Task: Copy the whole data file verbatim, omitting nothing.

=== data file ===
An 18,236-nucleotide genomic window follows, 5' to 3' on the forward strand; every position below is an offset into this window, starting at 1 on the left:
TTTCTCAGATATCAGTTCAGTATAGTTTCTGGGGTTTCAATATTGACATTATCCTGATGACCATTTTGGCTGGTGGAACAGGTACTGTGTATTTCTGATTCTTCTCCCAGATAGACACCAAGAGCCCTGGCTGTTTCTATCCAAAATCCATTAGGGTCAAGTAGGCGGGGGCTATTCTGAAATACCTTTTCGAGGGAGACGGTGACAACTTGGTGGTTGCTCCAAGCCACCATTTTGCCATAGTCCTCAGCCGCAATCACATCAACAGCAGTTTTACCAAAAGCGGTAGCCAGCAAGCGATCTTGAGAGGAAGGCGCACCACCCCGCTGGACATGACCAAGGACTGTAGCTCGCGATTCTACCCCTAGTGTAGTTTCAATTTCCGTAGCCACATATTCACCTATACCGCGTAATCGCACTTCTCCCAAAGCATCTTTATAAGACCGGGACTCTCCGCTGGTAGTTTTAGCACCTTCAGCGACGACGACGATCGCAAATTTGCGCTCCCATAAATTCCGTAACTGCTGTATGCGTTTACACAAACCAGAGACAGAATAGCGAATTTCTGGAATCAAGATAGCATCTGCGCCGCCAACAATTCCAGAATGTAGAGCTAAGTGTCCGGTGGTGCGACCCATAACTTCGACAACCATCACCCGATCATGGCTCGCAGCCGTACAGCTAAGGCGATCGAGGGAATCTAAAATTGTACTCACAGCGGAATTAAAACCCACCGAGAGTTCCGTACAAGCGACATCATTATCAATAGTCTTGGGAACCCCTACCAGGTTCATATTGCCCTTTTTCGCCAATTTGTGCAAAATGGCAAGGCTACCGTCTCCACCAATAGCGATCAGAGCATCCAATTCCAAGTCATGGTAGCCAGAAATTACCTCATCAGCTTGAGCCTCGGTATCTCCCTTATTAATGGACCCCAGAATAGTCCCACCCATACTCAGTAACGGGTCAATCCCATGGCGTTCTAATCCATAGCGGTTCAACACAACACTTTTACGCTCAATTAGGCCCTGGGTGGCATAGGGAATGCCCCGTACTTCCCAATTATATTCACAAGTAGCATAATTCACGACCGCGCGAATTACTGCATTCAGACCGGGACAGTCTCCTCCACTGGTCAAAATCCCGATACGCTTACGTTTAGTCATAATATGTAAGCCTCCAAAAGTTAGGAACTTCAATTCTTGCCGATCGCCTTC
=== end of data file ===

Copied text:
An 18,236-nucleotide genomic window follows, 5' to 3' on the forward strand; every position below is an offset into this window, starting at 1 on the left:
TTTCTCAGATATCAGTTCAGTATAGTTTCTGGGGTTTCAATATTGACATTATCCTGATGACCATTTTGGCTGGTGGAACAGGTACTGTGTATTTCTGATTCTTCTCCCAGATAGACACCAAGAGCCCTGGCTGTTTCTATCCAAAATCCATTAGGGTCAAGTAGGCGGGGGCTATTCTGAAATACCTTTTCGAGGGAGACGGTGACAACTTGGTGGTTGCTCCAAGCCACCATTTTGCCATAGTCCTCAGCCGCAATCACATCAACAGCAGTTTTACCAAAAGCGGTAGCCAGCAAGCGATCTTGAGAGGAAGGCGCACCACCCCGCTGGACATGACCAAGGACTGTAGCTCGCGATTCTACCCCTAGTGTAGTTTCAATTTCCGTAGCCACATATTCACCTATACCGCGTAATCGCACTTCTCCCAAAGCATCTTTATAAGACCGGGACTCTCCGCTGGTAGTTTTAGCACCTTCAGCGACGACGACGATCGCAAATTTGCGCTCCCATAAATTCCGTAACTGCTGTATGCGTTTACACAAACCAGAGACAGAATAGCGAATTTCTGGAATCAAGATAGCATCTGCGCCGCCAACAATTCCAGAATGTAGAGCTAAGTGTCCGGTGGTGCGACCCATAACTTCGACAACCATCACCCGATCATGGCTCGCAGCCGTACAGCTAAGGCGATCGAGGGAATCTAAAATTGTACTCACAGCGGAATTAAAACCCACCGAGAGTTCCGTACAAGCGACATCATTATCAATAGTCTTGGGAACCCCTACCAGGTTCATATTGCCCTTTTTCGCCAATTTGTGCAAAATGGCAAGGCTACCGTCTCCACCAATAGCGATCAGAGCATCCAATTCCAAGTCATGGTAGCCAGAAATTACCTCATCAGCTTGAGCCTCGGTATCTCCCTTATTAATGGACCCCAGAATAGTCCCACCCATACTCAGTAACGGGTCAATCCCATGGCGTTCTAATCCATAGCGGTTCAACACAACACTTTTACGCTCAATTAGGCCCTGGGTGGCATAGGGAATGCCCCGTACTTCCCAATTATATTCACAAGTAGCATAATTCACGACCGCGCGAATTACTGCATTCAGACCGGGACAGTCTCCTCCACTGGTCAAAATCCCGATACGCTTACGTTTAGTCATAATATGTAAGCCTCCAAAAGTTAGGAACTTCAATTCTTGCCGATCGCCTTC